A well-known oddity about the Voynich manuscript (among so many others) is the set of month names in the centre of the zodiac pages which were obviously added after the main manuscript was completed. Here is the one on the Pisces page, which seems to say ‘mars’, meaning March.
Elmar Vogt [correction: the part on zodiac names was written by Elias Schwerdtfeger] offers an interesting and detailed discussion at the end of the document which you can find here. (The rest of the document, on marginalia, by Elmar Vogt, is also interesting.) He [Elias] suggests that the month names are to be read as:
- may, mayˆ
- yony, yong, yonij (?)
- jolliz (?)
- sepembr, septembr (?)
He doesn’t, however, make any suggestions about where they might come from. They look like a sort of French. Some less cautious commentators have boldly declared them to be Occitan (i.e from the south of France). Others have been rather more careful and critical – see this interesting discussion which guardedly suggests a northern French origin.
I have been looking at an interesting book called “The Ciphers of the Monks: A Forgotten Number-notation of the Middle Ages” by David A. King, which discusses a 14th century astrolabe from Picardy, northern France. The month names on the astrolabe, as you can see here, are in some cases similar to the VM names, including ‘may’ and ‘octembre’. Not all are the same, but many are. Another astrolabe referenced in a footnote has ‘may, jong, ..octembre’.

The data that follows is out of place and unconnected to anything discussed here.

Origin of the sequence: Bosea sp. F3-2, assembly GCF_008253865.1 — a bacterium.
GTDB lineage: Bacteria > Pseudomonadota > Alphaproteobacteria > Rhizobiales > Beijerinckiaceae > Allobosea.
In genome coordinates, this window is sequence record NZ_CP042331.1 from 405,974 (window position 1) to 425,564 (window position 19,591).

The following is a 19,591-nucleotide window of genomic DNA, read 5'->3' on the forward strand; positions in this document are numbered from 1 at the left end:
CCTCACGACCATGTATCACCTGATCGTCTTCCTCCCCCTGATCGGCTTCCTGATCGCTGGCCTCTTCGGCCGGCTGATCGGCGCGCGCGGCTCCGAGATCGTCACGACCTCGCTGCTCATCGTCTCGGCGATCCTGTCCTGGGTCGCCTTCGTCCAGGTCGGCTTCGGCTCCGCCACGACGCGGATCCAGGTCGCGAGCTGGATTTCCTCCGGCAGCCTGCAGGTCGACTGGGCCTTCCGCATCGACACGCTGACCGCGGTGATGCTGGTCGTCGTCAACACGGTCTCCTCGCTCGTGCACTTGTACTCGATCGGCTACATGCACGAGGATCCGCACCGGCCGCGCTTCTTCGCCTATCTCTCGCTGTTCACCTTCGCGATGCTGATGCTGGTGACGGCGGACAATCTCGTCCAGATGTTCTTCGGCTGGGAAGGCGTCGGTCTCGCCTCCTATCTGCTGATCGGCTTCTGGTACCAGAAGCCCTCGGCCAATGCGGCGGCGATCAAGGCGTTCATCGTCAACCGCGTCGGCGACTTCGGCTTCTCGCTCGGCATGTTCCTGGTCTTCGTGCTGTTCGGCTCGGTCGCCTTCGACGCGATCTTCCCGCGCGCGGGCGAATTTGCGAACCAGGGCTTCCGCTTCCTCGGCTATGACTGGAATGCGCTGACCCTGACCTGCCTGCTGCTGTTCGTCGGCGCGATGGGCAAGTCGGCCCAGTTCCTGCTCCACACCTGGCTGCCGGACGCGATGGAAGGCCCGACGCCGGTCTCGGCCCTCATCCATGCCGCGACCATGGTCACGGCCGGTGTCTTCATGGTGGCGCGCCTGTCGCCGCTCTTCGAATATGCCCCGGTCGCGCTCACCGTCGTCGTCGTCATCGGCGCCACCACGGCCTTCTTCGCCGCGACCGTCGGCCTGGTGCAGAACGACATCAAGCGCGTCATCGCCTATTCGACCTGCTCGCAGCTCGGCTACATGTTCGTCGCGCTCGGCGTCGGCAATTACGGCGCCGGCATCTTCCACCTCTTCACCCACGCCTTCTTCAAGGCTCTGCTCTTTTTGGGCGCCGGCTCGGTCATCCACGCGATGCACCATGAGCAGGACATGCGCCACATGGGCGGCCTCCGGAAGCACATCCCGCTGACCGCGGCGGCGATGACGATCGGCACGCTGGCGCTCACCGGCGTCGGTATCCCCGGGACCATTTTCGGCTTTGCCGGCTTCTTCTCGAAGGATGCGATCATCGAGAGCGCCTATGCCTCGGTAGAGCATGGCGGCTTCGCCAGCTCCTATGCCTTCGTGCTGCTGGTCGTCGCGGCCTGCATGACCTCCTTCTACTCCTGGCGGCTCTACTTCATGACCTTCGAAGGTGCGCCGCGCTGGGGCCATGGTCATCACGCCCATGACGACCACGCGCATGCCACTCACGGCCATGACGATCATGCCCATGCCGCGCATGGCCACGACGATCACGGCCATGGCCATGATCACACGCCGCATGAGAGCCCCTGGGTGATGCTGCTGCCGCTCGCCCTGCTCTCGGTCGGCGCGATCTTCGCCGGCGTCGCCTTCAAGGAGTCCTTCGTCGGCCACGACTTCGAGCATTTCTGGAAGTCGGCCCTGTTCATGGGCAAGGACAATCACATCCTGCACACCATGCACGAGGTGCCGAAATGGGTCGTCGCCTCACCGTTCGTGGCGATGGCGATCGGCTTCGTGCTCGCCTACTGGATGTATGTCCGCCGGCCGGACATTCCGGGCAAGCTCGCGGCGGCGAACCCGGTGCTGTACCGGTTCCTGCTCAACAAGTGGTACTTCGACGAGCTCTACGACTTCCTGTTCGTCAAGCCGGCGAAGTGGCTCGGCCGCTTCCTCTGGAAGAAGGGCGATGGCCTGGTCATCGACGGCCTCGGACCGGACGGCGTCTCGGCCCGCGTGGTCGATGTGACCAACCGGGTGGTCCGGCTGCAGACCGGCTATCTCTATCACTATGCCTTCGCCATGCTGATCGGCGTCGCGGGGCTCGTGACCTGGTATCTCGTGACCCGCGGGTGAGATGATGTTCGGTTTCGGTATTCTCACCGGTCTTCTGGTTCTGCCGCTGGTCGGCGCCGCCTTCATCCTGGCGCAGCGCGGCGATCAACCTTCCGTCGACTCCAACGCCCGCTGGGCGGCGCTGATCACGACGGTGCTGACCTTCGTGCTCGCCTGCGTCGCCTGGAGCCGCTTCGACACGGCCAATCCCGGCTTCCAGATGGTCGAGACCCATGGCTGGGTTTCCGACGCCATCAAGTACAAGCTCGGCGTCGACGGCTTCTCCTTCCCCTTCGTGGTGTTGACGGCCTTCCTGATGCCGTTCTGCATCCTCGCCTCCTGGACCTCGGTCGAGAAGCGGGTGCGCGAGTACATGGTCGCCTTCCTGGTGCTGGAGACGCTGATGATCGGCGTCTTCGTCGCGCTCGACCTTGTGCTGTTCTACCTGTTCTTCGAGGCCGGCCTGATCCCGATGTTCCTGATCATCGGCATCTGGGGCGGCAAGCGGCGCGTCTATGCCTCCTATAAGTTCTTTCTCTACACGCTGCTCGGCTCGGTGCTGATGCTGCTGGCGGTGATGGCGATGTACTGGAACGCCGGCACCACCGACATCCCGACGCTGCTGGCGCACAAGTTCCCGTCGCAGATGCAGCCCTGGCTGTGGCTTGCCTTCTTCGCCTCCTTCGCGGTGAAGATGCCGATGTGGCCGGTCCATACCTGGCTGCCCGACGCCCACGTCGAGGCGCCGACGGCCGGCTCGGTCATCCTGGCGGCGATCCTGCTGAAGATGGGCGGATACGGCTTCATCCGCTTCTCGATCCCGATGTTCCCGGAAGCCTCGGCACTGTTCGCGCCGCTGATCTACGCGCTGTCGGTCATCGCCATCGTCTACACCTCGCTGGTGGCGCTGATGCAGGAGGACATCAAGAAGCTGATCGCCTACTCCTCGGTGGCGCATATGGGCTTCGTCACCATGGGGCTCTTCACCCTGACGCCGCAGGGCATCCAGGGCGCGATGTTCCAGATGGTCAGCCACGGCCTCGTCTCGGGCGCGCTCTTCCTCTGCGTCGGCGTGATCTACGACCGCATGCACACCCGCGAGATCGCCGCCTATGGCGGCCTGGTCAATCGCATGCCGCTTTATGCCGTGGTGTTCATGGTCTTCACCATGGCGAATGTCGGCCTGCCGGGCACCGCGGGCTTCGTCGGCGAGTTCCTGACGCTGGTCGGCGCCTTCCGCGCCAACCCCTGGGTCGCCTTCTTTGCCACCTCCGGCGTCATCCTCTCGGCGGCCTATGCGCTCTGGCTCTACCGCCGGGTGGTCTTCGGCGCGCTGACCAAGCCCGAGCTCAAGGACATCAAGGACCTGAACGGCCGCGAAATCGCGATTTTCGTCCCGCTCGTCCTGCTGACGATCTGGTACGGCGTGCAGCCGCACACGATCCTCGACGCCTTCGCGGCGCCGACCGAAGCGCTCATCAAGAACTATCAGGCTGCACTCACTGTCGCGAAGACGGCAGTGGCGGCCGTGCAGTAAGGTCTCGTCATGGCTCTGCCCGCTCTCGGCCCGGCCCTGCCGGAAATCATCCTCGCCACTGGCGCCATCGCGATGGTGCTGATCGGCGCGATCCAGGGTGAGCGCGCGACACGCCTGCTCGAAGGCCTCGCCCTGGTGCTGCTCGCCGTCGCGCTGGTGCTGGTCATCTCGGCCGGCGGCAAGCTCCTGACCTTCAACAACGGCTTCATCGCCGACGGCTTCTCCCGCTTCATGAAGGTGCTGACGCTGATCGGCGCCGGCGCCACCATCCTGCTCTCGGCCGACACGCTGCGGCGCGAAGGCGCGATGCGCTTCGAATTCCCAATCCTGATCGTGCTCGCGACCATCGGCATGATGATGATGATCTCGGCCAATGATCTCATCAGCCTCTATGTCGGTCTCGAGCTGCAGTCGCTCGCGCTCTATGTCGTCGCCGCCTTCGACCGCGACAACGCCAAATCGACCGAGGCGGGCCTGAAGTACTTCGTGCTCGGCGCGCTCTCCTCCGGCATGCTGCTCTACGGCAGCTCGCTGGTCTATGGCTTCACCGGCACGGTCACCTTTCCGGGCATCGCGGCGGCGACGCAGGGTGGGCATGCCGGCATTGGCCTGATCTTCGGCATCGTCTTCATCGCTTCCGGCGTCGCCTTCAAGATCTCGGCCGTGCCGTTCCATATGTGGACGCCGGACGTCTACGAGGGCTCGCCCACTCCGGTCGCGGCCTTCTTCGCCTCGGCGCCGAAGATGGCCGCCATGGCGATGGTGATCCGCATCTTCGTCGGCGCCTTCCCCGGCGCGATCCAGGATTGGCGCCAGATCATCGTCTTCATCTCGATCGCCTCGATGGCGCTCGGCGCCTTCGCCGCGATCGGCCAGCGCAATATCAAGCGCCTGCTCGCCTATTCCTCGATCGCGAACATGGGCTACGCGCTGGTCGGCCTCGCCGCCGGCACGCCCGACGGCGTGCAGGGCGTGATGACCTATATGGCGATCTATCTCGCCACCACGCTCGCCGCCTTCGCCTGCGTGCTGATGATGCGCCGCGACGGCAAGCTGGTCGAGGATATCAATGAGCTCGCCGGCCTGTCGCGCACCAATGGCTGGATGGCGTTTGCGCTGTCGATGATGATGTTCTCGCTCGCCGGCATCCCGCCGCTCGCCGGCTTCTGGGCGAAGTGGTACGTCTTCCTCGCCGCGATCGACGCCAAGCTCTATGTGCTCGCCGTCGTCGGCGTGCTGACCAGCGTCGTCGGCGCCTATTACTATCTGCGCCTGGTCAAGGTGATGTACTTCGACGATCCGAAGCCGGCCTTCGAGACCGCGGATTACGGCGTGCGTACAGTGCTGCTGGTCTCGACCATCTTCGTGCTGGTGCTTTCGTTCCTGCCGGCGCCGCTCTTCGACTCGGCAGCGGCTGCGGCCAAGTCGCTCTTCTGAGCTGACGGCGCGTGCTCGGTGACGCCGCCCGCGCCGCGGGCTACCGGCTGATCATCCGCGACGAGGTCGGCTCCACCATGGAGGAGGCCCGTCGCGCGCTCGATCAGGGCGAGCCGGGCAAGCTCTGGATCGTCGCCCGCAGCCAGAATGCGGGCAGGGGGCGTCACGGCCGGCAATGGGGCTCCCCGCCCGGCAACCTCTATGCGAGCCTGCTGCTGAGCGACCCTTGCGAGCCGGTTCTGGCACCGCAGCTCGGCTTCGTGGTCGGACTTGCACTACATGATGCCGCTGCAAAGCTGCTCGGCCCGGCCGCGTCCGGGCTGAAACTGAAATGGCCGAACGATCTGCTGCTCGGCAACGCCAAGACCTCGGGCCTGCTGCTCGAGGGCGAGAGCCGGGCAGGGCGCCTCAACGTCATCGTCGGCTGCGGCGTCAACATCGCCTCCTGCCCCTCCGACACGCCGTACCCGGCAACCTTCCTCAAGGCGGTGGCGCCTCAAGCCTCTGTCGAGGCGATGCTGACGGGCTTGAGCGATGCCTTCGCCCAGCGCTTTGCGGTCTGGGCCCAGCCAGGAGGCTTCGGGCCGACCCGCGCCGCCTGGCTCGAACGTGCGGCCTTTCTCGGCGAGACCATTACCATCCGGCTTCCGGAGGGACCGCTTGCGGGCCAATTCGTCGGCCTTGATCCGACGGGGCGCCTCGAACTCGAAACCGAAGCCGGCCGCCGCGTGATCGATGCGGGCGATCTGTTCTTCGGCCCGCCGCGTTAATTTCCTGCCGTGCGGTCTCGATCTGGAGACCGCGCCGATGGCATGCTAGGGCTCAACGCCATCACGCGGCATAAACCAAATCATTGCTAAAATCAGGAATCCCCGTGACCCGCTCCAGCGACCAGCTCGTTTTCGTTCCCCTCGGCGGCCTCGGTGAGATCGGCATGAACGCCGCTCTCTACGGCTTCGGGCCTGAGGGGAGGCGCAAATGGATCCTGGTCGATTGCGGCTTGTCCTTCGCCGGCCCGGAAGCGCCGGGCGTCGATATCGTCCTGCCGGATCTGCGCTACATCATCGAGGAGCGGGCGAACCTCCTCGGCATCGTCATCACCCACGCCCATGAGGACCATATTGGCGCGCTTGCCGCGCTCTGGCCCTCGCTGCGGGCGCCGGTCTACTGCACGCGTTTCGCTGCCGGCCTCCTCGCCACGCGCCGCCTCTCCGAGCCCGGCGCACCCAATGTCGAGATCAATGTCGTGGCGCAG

But perhaps more significant are King’s considered words, which should warn all of us not to be too dogmatic or brash in identifying any particular French dialect as the source of the added Voynich month names:
“we do not know enough about medieval French month-names to associate them with a specific region” (p138-9, footnote).
Exactly so. In other words, as so often with the VM, be cautious, not bullish with your claims!